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Movie Habit

Comedian Mark Malkoff, mildly famous for a series of bizarre and thoroughly entertaining stunts (many of which are on his YouTube channel), has done it again. His latest wild accomplishment is The Netflix Challenge. An answer to the question: What is the best value an individual can get for the $7.99 a month it costs to get unlimited streaming on Netflix? That answer, apparently, is 252 films (404.25 hours) at 3.2 cents a film. I’ll let you watch the above video if you want any additional details.

I love that idea, and I’m mildly jealous at the number he was able to hit, averaging over 8 films per day (as grueling as that must have been). I’m pretty sure I’ve never gone higher than 6, and the most films I ever watched in a month was 46, and that was several years ago. I don’t always manage to see 252 films in a year, let alone in a single month. Of course, that’s true of almost everyone, but I’m not like almost everyone. I have a bit of a movie habit.

I think I heard somewhere once that it was once possible to have seen every single movie ever made, but sometime in the 1960s the rate of new films being produced combined with the backlog of old films began to vastly outdistance the human lifespan. Half a century on from that, I’m not even sure it’s possible to see every worthwhile film ever made, but I quietly hope that it is, even though I continue to waste time on far too many inferior movies (sometimes more than once!), to say nothing of the great films that I watch over and over again.

Eight years ago, I began keeping a log of the unique movies I was watching (no repeats), and since then, I’ve tried to make a point of seeing at least one movie a day that isn’t yet on the list, as nearly as possible. Eight years ago, I was in college, and even though I realized I had a lot of free time on my hands, I really had no idea how much I had. As time has passed and I’ve gotten married, gotten a job, earned a Master’s degree, and had a child, I’ve often gone several days without seeing anything new, but the thought of that next movie is rarely far from my mind.

As I look back at my record, which is nearing 1850 films, I see that my monthly average during the last eight years is nearly 19 films. That’s one every day and a half or so. And that’s feature-length films, not counting TV shows, or any films seen more than once. Not bad, all things considered. This wouldn’t have been remotely possible without Netflix, which I’ve subscribed to since February of 2004, and particularly without instant streaming through the Roku box that I’ve had connected to my TV for the past few years. It’s a great time to be a film buff.

I have two Netflix queues: one for DVDs and one for instant watching. I don’t know how many people are aware of this, but there is a maximum length for Netflix queues. Netflix won’t let you add more than 500 films to your queue, and both of mine have been maxed out for years (with maybe 100 films-worth of overlap as movies come and go from “Watch Instantly”). I literally can’t watch movies fast enough to keep my queue unclogged. Really the only reason I’m ever able to add new things to my instant-watch queue is that a bunch of movies expire off of it before a batch of new ones become available.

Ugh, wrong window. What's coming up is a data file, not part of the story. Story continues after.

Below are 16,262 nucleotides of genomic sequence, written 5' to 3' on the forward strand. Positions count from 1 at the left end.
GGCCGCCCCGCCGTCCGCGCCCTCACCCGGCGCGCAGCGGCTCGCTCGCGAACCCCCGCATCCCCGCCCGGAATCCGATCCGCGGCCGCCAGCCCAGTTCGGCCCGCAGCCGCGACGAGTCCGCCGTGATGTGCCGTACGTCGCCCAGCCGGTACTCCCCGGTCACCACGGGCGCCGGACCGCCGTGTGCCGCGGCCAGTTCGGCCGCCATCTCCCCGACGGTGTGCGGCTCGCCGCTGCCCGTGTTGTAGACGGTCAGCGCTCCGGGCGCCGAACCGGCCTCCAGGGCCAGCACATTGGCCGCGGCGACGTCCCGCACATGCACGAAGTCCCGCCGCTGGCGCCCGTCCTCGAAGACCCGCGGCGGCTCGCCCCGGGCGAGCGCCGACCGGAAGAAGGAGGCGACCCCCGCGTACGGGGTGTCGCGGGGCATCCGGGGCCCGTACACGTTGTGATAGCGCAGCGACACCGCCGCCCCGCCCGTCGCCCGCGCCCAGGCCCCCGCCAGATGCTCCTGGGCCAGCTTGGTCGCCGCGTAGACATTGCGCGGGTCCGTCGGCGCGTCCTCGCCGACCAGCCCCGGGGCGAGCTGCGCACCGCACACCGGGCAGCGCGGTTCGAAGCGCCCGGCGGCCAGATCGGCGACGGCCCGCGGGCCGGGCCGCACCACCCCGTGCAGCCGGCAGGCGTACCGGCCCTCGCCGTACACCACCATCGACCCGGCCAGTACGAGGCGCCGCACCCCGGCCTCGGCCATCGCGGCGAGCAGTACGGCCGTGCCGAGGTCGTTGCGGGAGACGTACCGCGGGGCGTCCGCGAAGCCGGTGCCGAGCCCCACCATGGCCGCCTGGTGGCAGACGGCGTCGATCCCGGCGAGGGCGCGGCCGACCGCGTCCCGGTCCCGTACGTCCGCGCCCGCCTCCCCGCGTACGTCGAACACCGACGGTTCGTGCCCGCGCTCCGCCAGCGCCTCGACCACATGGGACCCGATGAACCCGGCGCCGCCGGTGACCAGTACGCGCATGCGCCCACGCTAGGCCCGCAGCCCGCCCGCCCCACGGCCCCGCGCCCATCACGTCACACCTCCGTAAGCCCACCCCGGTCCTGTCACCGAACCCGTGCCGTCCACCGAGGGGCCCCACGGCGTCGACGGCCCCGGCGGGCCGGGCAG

In other words, I could match Malkoff’s ridiculous rate for a month and still have nearly 3/4 of my Netflix list left to watch. To really clear it out, I’d need to keep up that pace from now until October. Ouch. Of course, a fair portion of my instant queue is made up of TV shows, some of which have literally hundreds of episodes, so it would actually take longer, but never mind. The point is, I’m not going to run out of things to watch . . . ever.

As it happens, though, even before I saw the Netflix Challenge, I was already casually shooting for a personal best this month. It’s been a few years since I managed to average a film a day for a full month, and I wanted to try for that number and see how far I could exceed it. And that’s why, even though I watched Errol Morris’s The Thin Blue Line earlier today, and I’ve just finished The Tailor of Panama, and my daughter will probably be awake in 7 hours (if I’m lucky and she sleeps in a bit), I’m still going to watch Dirty Harry before I go to bed. That’ll make 21 films so far this month, not counting the 3 repeats I watched, and the hours of TV shows (which is my wife’s Netflix viewing preference . . . she likes her entertainment in smaller chunks).

I don’t think I’d care to try to break Malkoff’s new Netflix record, though it would be physically possible. 3 movies in a day is kind of fun; 9 films a day would be exhausting. More importantly, they’d all blur together into a kind of weird fever-dream, and I wouldn’t really be experiencing them. I track my numbers rigorously because I’m obsessive about lists and records, and I like big numbers, but it isn’t about sheer quantity. It’s about enjoying and engaging with cinematic stories from a wide variety of traditions, cultures, eras, and genres. I’d like to write about more of the things I watch and engage them even further, but when life is busy and I have to choose between watching movies and writing about them, I just watch.

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~ by Jared on June 14, 2012.

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